Text on screen: The Australian Government Public Management Reform Agenda. Describer: These words appear in the sky above the clouds. The camera slowly starts to move down through the clouds. Text on screen: From 1 July 2014 the way the Australian Government manages resources will be simplified. Describer: Camera moves down through the clouds a bit more. Text on screen: Each financial year the Australian Government manages public resources worth more than 400 billion dollars. Describer: The camera moves down out of the clouds to a Department of Finance building. The camera zooms in through the doors of the building til it stops inside. Text on screen: These resources are managed by over 300,000 people. Describer: A large crowd of people appear under this text. The camera zooms back out of the building, more buildings grow out of the ground around the Finance building as the camera continues to zoom out. Finally the camera zooms far enough out so you can see all of Australia and building have spread all over Australia. Text on screen: In nearly 200 Australian Government organisations across Australia. Describer: The camera zooms back in to the Finance building as several trucking carrying Australia's tax are shown arriving at the building. Text on screen: These resources are used to provide services such as... Describer: Trucks drive out of the Finance building with the following text written on them. Text on screen: Health, communications, infrastructure, defence, education and social services. Describer: Camera moves back to the Finance building. Text on screen: To guide us to use public resources, we need a proper framework. Describer: The camera zooms back into the building to show people working inside and 2 people standing holding books. One is holding the Financial Management and Accountability Act and the other is holding the Commonwealth Authorities and Companies Act. Text on screen: The current resource management framework requires updating and simplification. From 1 July 2014 existing resource management legislation will be replaced by the PGPA Act 2013. Describer: The camera zooms in on a projector showing the PGPA Act. Text on screen: PGPA Act. Public Governance, Performance and Accountability Act 2013. Describer: The PGPA Act book opens and text is written on the pages. Text on screen: A new framework for all Commonwealth entities with: A single definition for public resources. Uniform duties for chief executives, boards and officials. Describer: The page turns and a 3D pop image appears of a man sitting at a desk covered in red tape as some scissors cut it away. Text on screen: Simplified legal requirements for all Commonwealth entities. Describer: The page turns to show a person writing some plans and 2 other people helping each other up a graph. Text on screen: Greater emphasis on planning and performance. Describer: The page turns to show a man carrying blocks that spell out the word 'Risk' and another man with a trolley being directed by a third man. Text on screen: Greater emphasis on risk management. Describer: The page turns to show a crowd of people standing outside of a maze. Text on screen: Focus on co-operation and partnering. Describer: The book closes and zooms out to show it is now being held by a man inside the Finance building. Text on screen: So make sure you know what the new Australian Government resource management framework means for you. Describer: The camera zooms out of the building, out of Australia and into the clouds once more. The screen goes white and the Australian Government Department of Finance logo is shown. Text on screen: To find out more about the reforms to the Australian Government Resource Management Framework, see www.pmra.finance.gov.au. Developed by Interactive Learning Solutions. [email protected]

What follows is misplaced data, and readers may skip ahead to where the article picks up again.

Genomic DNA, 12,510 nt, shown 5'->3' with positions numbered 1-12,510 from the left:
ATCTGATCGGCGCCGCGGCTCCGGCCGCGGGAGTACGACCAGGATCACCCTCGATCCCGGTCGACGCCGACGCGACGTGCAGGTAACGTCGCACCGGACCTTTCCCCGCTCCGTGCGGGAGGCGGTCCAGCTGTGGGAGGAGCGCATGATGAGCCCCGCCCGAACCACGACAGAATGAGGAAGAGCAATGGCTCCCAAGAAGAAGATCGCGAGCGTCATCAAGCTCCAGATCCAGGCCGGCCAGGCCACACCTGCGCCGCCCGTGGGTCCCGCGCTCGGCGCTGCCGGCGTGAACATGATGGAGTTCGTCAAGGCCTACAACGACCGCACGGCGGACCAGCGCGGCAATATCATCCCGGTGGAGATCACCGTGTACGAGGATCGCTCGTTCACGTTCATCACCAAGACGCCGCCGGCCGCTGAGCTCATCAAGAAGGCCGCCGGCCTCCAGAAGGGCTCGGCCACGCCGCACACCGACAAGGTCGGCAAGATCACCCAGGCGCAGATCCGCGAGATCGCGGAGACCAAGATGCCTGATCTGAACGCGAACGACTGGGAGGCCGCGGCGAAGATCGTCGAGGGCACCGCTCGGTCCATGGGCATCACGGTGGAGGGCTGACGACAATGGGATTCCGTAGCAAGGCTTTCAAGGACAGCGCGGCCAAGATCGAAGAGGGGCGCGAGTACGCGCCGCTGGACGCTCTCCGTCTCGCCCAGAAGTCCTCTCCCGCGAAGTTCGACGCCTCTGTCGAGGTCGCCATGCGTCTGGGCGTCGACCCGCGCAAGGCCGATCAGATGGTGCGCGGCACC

Views: 4918 DepartmentofFinance